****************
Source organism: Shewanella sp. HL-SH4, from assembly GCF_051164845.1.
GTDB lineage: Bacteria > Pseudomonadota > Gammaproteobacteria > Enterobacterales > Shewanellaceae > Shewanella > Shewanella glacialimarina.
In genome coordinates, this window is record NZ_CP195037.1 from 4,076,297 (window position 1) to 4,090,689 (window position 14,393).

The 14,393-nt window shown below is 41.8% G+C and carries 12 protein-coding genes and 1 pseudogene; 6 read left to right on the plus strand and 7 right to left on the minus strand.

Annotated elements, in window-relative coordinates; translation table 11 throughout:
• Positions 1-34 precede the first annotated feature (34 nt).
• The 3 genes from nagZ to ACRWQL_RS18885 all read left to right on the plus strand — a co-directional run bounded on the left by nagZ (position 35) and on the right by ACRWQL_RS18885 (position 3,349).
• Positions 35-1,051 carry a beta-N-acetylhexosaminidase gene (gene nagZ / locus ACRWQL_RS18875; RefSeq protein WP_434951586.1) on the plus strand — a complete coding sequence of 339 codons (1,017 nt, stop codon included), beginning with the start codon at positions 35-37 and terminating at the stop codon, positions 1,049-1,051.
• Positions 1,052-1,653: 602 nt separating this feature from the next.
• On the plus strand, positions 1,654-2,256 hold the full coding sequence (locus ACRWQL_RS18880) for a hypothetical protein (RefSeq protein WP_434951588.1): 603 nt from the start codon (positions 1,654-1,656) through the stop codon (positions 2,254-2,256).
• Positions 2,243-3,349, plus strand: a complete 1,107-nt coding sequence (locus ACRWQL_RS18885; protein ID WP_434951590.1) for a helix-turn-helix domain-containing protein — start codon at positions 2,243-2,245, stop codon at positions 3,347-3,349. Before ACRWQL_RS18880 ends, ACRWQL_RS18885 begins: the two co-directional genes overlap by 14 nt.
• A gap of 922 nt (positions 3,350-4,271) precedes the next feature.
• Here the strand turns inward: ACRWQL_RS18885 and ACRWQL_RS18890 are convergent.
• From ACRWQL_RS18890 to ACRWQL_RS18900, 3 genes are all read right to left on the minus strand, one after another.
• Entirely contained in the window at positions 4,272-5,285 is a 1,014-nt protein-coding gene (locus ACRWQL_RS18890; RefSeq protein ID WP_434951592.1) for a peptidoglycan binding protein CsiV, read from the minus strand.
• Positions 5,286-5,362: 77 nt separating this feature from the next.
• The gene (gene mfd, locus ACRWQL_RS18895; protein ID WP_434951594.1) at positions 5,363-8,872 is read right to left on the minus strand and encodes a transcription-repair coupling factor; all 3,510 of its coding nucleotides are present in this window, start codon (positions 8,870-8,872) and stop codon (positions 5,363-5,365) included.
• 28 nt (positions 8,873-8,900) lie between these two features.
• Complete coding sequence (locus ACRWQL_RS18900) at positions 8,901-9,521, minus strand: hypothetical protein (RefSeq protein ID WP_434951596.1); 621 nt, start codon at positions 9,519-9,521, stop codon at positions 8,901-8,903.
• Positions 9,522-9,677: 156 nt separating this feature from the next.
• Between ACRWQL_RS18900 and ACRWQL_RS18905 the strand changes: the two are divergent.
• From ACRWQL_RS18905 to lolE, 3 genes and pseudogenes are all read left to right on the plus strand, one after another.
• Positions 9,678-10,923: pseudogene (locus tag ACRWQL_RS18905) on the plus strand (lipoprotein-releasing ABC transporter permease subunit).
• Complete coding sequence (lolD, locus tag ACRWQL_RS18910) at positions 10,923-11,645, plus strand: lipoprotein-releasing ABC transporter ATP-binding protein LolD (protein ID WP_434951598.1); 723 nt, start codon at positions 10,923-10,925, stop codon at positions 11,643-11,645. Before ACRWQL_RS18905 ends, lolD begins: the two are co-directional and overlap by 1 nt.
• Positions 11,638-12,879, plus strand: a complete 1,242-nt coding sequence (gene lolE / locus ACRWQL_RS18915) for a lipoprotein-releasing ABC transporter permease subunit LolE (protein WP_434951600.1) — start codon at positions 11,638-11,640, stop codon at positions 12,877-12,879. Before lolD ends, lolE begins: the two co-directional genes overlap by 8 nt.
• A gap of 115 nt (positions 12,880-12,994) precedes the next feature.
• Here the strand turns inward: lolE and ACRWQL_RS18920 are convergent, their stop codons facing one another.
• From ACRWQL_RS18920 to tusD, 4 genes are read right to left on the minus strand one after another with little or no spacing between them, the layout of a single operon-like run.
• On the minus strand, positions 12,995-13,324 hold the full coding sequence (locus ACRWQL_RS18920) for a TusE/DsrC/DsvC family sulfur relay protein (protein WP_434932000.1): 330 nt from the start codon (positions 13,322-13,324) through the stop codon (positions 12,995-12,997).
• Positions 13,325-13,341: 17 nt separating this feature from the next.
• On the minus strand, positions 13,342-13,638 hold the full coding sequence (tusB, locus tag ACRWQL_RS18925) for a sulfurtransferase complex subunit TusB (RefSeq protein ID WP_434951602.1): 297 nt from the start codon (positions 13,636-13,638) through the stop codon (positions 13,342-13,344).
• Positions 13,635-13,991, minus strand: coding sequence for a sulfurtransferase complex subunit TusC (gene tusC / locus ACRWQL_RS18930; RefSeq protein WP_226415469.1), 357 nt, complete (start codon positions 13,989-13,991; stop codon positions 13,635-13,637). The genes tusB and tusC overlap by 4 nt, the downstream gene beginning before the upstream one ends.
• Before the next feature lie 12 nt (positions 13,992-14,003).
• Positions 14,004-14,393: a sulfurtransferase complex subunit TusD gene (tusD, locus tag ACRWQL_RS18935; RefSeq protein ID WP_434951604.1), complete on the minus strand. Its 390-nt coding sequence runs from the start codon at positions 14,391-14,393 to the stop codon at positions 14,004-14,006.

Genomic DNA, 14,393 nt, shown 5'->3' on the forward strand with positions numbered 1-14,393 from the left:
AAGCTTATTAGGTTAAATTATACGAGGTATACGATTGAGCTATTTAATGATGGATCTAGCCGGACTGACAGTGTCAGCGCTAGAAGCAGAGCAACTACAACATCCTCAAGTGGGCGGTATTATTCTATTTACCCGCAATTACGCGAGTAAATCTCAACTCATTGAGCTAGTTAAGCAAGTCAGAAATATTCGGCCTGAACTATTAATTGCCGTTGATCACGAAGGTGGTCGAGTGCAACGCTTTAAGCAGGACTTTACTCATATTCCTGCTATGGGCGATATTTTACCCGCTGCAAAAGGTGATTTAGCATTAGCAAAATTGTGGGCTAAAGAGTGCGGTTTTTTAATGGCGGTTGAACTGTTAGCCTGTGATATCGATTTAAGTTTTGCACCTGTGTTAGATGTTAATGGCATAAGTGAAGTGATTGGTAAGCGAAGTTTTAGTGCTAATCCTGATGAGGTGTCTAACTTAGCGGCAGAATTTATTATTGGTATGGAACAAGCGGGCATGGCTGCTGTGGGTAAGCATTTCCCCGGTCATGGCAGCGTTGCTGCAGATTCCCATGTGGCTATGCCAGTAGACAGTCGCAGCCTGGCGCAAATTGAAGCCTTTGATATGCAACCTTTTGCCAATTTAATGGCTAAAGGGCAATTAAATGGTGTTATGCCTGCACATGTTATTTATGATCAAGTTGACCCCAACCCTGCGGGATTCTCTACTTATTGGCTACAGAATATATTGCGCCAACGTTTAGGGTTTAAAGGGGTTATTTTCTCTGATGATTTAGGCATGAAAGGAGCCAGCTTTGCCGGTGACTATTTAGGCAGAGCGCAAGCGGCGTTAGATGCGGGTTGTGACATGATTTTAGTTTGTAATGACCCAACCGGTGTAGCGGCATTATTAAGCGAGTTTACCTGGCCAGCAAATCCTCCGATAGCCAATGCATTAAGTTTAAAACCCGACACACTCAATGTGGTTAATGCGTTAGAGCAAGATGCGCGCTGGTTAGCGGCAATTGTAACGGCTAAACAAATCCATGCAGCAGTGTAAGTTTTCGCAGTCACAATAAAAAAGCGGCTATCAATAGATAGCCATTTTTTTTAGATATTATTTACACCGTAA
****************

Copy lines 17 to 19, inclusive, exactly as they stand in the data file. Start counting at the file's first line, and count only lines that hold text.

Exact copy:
• The gene (gene mfd, locus ACRWQL_RS18895; protein ID WP_434951594.1) at positions 5,363-8,872 is read right to left on the minus strand and encodes a transcription-repair coupling factor; all 3,510 of its coding nucleotides are present in this window, start codon (positions 8,870-8,872) and stop codon (positions 5,363-5,365) included.
• 28 nt (positions 8,873-8,900) lie between these two features.
• Complete coding sequence (locus ACRWQL_RS18900) at positions 8,901-9,521, minus strand: hypothetical protein (RefSeq protein ID WP_434951596.1); 621 nt, start codon at positions 9,519-9,521, stop codon at positions 8,901-8,903.